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HELLER: Pride and pageantry supersede records when Army meets Navy
Question of the Day
Every Army-Navy football game is marvelous and memorable, as more than 80,000 spectators will discover Saturday at FedEx Field. Brigades of Cadets and Midshipmen marching in. Flyovers by screaming jets. And often the presence of the Commander in Chief, who changes sides at halftime to avoid any impression of bias.
Yet some confrontations have been more significant than others. The 112th meeting (and first in the Washington area) certainly will qualify if Army wins. The Black Knights have lost nine straight in this recently lopsided series, all by double-digit margins.
For the most part, however, the service academies have fought fiercely and evenly in what Navy coach Ken Niumatalolo says "isn't the biggest rivalry in college football — it's the biggest rivalry in sports." Before Navy's current surge, Army led the series 49-46-7. And you can bet the Black Knights will rise again, sooner or later.
Meanwhile, here are some of the most memorable matchups in the only college football game whose outcome truly matters to our generals, admirals, soldiers and sailors around the globe:
• 1890 — Navy, which had been playing the sport for 11 years, clobbered Army 24-0 in the Black Knights' first game ever. USMA cadet Dennis Michie got the series started by pestering his father, Peter, the superintendent of cadets, and Gen. John Wilson, academy superintendent, until they agreed. Dennis and the other players collected 52 cents from each cadet at West Point to pay Navy's expenses for the trip to upstate New York. No wonder Army's football stadium is named for Michie, who died eight years later in the battle of San Juan Hill in the Spanish-American War.
• 1901 — Just 11 weeks after assuming the presidency when William McKinley was assassinated, Theodore Roosevelt became the first president to attend an Army-Navy game (grainy films of him crossing the field at halftime can be found on YouTube). Army won 11-5, but the violent style of play in that bareheaded era was hardly "bully" to Teddy. A few years later, he threatened to ban the sport in colleges unless the rules were changed to reduce injuries and fatalities.
• 1948 — Although both academies had ranked among the nation's best teams during World War II, Navy lost its first eight games and was a three-touchdown underdog against unbeaten Army. Yet the Mids rallied to tie in the fourth quarter as halfback Bill Hawkins ran for a touchdown and then batted down a pass by Army quarterback Arnold Galiffa on the final play.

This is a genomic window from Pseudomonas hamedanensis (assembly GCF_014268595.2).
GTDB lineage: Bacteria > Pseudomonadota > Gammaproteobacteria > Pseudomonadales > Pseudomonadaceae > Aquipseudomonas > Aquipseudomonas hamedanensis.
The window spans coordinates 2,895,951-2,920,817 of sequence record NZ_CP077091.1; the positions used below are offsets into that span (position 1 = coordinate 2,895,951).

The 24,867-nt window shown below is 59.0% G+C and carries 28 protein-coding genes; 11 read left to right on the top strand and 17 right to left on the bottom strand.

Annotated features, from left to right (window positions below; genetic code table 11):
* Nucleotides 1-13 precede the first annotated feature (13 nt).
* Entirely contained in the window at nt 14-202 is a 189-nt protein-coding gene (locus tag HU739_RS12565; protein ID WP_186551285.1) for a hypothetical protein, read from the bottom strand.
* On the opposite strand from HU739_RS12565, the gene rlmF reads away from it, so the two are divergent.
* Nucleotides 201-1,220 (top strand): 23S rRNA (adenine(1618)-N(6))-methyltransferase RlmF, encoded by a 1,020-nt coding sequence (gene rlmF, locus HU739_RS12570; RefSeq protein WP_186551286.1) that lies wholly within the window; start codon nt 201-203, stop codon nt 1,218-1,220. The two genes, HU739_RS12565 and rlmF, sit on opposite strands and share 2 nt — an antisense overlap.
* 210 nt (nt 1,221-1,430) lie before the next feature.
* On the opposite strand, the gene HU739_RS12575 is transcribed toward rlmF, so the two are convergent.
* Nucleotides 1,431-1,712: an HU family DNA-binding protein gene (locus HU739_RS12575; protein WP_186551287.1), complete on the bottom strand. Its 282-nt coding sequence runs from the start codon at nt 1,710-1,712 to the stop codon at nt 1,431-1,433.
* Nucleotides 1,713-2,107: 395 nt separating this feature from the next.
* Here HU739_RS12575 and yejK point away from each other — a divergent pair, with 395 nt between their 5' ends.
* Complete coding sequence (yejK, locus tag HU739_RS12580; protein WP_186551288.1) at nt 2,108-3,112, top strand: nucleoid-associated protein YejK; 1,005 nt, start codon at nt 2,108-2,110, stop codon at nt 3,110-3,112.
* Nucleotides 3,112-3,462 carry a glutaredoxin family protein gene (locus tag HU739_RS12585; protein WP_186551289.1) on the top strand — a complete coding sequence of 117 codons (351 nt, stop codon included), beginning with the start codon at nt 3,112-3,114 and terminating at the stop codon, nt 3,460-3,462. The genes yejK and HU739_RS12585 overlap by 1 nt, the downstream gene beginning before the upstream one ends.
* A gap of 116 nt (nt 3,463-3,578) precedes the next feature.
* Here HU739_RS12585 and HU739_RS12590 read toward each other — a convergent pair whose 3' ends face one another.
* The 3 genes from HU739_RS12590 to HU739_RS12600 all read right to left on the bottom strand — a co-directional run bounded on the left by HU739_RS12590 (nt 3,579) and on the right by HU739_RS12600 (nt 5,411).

• 1950 — In perhaps the biggest Army-Navy upset, coach Eddie Erdelatz's 2-6 Mids ended Army's 28-game winning streak 14-2 as unheralded quarterback Bob Zastrow accounted for both touchdowns. While Army remained a football power under famed coach Earl "Red" Blaik after the war, Navy won just seven of 44 games from 1947 to 1950 and was a three-touchdown underdog. The gloom that enveloped Army that day grew even deeper the following spring when 37 football players were among 90 cadets dismissed from the academy for cheating.
• 1963 — Star quarterback Roger Staubach sparked Navy to a 21-15 victory in a game postponed one week by the assassination of President John F. Kennedy, a Naval officer during World War II. A grieving nation eager for any diversion also witnessed the first use of instant replay in a sports event after Army quarterback Rollie Stichweh ran 1 yard for a touchdown in the fourth quarter. As the tape rolled across the screen, NBC announcer Lindsey Nelson told the vast audience, "Ladies and gentlemen, this is not live! Army has not scored again!"
Of course, the series has produced many other notable games over 12-plus decades, and another might be due Saturday as two losing teams (Navy 4-7, Army 3-8) seek a triumph that always makes the season a success in one respect.
But regardless of team records, the Army-Navy game itself is never a loser.
• For more of the author's columns, go to dickheller.wordpress.com
© Copyright 2014 The Washington Times, LLC. Click here for reprint permission.
About the Author
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